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Whether in hell the damned would wish others were damned who are not damned?

Objection 1: It would seem that in hell the damned would not wish others were damned who are not damned. For it is said (Lk. 16:27, 28) of the rich man that he prayed for his brethren, lest they should come "into the place of torments." Therefore in like manner the other damned would not wish, at least their friends in the flesh to be damned in hell.

Objection 2: Further, the damned are not deprived of their inordinate affections. Now some of the damned loved inordinately some who are not damned. Therefore they would not desire their evil, i.e. that they should be damned.

Objection 3: Further, the damned do not desire the increase of their punishment. Now if more were damned, their punishment would be greater, even as the joy of the blessed is increased by an increase in their number. Therefore the damned desire not the damnation of those who are saved.

On the contrary, A gloss on Is. 14:9, "are risen up from their thrones," says: "The wicked are comforted by having many companions in their punishment."

Further, envy reigns supreme in the damned. Therefore they grieve for the happiness of the blessed, and desire their damnation.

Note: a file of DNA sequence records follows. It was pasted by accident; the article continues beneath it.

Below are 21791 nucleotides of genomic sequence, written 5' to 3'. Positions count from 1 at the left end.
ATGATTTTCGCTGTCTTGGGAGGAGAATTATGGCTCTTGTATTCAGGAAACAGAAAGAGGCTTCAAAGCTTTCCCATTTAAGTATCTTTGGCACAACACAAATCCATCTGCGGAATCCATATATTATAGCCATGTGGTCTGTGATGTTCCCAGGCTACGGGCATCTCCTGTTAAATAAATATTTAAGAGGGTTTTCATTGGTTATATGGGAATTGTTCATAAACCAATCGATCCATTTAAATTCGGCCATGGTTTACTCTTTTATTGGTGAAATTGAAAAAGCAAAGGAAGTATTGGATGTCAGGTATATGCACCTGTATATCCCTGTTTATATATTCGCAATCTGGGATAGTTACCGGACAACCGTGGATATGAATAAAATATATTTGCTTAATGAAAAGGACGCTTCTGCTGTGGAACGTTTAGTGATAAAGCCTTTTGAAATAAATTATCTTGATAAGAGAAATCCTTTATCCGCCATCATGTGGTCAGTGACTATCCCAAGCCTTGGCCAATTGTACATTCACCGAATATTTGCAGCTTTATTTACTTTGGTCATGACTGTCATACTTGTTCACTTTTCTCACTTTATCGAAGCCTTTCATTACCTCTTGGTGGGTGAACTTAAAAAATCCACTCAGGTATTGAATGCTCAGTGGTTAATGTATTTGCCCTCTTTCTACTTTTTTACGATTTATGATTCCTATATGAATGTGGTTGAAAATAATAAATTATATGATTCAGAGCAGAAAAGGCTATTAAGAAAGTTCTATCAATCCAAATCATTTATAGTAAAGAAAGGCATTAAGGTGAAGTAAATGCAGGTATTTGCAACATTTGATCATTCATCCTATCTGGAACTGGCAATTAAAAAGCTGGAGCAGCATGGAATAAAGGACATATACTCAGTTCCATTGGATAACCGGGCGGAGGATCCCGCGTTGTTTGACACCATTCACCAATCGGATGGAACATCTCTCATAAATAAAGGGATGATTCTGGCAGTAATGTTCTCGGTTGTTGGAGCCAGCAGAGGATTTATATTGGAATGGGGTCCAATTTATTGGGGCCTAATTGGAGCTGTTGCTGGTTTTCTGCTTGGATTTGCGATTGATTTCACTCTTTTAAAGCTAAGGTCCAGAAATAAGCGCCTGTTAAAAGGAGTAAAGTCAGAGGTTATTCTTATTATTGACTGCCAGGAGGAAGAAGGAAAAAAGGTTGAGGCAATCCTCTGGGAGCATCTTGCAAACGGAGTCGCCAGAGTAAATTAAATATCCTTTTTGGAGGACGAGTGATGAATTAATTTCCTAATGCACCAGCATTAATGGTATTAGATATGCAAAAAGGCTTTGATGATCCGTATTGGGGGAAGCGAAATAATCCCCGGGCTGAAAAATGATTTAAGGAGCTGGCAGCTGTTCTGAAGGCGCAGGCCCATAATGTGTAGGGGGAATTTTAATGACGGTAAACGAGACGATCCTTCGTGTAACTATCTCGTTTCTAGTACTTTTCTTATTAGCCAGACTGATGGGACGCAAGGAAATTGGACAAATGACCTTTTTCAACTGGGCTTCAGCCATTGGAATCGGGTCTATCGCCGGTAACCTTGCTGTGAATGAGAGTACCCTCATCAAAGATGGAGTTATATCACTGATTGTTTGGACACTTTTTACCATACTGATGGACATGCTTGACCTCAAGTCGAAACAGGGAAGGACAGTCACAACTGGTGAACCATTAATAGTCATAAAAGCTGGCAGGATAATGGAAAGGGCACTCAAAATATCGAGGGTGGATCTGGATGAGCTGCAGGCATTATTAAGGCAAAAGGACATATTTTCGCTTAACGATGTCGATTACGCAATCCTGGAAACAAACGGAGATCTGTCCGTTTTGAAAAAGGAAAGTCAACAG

I answer that Even as in the blessed in heaven there will be most perfect charity, so in the damned there will be the most perfect hate. Wherefore as the saints will rejoice in all goods, so will the damned grieve for all goods. Consequently the sight of the happiness of the saints will give them very great pain; hence it is written (Is. 26:11): "Let the envious people see and be confounded, and let fire devour Thy enemies." Therefore they will wish all the good were damned.

Reply to Objection 1: So great will be the envy of the damned that they will envy the glory even of their kindred, since they themselves are supremely unhappy, for this happens even in this life, when envy increases. Nevertheless they will envy their kindred less than others, and their punishment would be greater if all their kindred were damned, and others saved, than if some of their kindred were saved. For this reason the rich man prayed that his brethren might be warded from damnation: for he knew that some are guarded therefrom. Yet he would rather that his brethren were damned as well as all the rest.

Reply to Objection 2: Love that is not based on virtue is easily voided, especially in evil men as the Philosopher says (Ethic. ix, 4). Hence the damned will not preserve their friendship for those whom they loved inordinately. Yet the will of them will remain perverse, because they will continue to love the cause of their inordinate loving.

Reply to Objection 3: Although an increase in the number of the damned results in an increase of each one's punishment, so much the more will their hatred and envy increase that they will prefer to be more tormented with many rather than less tormented alone.

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